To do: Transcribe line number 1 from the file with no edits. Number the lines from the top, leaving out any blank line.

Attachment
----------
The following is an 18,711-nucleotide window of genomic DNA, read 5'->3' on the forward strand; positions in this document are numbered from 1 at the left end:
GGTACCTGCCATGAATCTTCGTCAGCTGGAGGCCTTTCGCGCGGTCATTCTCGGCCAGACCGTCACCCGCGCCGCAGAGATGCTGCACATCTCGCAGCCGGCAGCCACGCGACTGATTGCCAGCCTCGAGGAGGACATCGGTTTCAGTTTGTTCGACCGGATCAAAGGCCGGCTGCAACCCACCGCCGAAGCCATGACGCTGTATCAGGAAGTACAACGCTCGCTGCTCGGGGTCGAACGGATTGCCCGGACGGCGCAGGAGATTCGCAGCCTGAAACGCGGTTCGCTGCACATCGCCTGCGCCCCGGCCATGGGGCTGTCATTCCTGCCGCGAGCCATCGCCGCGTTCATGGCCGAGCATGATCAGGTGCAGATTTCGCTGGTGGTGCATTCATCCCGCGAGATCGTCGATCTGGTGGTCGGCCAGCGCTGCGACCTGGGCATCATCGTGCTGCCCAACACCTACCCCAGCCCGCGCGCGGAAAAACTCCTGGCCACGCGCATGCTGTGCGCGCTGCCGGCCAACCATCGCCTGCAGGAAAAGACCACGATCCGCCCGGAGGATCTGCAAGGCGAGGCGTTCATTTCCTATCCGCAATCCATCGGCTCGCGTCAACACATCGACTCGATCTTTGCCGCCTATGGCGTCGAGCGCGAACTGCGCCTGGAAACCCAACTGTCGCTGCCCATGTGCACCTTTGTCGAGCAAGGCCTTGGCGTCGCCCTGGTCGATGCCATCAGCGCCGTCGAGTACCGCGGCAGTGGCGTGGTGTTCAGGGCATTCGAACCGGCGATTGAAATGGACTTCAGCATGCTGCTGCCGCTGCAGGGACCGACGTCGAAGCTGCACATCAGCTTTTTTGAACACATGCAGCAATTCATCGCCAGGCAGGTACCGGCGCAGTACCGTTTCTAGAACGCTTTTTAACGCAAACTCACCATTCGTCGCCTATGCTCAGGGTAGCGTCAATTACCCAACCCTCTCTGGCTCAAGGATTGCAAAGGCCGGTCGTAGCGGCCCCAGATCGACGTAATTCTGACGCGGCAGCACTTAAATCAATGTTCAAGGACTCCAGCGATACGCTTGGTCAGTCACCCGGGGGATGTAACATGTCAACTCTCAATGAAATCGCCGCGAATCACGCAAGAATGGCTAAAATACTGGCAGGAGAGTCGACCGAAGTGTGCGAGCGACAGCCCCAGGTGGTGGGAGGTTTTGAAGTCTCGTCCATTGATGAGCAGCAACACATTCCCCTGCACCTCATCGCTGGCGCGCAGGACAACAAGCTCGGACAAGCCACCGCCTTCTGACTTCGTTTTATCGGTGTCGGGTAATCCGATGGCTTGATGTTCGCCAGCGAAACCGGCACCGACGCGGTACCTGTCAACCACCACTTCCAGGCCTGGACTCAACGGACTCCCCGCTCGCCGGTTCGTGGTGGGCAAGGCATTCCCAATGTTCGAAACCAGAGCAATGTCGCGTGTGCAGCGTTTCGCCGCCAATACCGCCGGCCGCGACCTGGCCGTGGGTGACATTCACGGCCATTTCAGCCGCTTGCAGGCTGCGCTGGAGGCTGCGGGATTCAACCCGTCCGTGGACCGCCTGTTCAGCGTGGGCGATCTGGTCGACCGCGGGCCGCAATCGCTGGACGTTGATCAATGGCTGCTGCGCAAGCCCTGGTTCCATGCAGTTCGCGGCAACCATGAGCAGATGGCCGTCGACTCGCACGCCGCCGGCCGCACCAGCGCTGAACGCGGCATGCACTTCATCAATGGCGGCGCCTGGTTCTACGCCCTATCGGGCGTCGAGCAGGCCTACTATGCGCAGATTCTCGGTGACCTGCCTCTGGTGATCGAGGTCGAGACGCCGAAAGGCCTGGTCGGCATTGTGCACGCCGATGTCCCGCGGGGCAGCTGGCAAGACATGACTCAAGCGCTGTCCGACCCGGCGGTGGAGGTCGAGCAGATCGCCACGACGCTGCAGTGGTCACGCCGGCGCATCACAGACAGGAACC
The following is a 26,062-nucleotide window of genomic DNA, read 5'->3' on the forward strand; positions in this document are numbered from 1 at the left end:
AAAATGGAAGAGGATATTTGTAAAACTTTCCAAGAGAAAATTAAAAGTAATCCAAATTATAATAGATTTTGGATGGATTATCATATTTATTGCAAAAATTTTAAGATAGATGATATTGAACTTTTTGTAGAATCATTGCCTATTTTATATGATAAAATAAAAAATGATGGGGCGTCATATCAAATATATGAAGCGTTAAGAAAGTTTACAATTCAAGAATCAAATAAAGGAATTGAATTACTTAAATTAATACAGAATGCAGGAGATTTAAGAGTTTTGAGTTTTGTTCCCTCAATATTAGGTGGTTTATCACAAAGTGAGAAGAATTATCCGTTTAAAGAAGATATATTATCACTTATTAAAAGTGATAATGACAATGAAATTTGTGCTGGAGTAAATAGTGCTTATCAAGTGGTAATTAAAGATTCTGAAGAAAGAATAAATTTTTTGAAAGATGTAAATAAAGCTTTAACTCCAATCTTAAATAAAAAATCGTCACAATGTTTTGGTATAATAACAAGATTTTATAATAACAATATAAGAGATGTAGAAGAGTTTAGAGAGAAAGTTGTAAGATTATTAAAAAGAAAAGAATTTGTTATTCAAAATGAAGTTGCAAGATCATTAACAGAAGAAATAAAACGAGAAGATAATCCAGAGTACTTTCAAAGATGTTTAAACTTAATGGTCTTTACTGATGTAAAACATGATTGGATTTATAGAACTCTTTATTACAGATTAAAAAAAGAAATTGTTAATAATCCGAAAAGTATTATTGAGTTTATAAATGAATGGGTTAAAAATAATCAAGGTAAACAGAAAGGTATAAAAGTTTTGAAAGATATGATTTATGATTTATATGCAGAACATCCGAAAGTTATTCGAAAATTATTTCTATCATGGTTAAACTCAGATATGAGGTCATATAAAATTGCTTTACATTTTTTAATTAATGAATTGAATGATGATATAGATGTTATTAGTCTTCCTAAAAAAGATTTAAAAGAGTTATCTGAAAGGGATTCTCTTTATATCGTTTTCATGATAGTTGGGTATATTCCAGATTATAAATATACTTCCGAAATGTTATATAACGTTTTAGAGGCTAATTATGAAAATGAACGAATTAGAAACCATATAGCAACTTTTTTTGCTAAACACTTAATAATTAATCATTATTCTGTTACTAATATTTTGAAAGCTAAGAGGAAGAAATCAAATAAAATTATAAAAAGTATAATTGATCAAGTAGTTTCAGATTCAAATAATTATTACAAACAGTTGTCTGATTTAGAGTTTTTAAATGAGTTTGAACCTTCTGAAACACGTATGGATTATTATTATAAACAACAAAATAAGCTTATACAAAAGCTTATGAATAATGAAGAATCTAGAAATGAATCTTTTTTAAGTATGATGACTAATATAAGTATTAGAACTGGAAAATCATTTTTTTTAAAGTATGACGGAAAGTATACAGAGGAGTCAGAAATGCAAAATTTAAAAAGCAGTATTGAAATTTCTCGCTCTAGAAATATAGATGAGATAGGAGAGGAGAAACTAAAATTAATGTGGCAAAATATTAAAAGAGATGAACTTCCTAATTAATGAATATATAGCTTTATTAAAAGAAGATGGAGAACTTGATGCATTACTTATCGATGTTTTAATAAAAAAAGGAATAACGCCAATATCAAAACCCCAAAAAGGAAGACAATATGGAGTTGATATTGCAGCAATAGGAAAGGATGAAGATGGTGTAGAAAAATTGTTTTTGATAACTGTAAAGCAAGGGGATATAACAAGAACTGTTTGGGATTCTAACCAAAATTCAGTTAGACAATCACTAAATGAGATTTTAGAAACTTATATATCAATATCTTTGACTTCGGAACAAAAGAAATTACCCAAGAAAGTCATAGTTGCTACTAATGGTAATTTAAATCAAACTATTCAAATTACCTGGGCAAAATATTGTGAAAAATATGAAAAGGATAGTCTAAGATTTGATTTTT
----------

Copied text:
The following is an 18,711-nucleotide window of genomic DNA, read 5'->3' on the forward strand; positions in this document are numbered from 1 at the left end: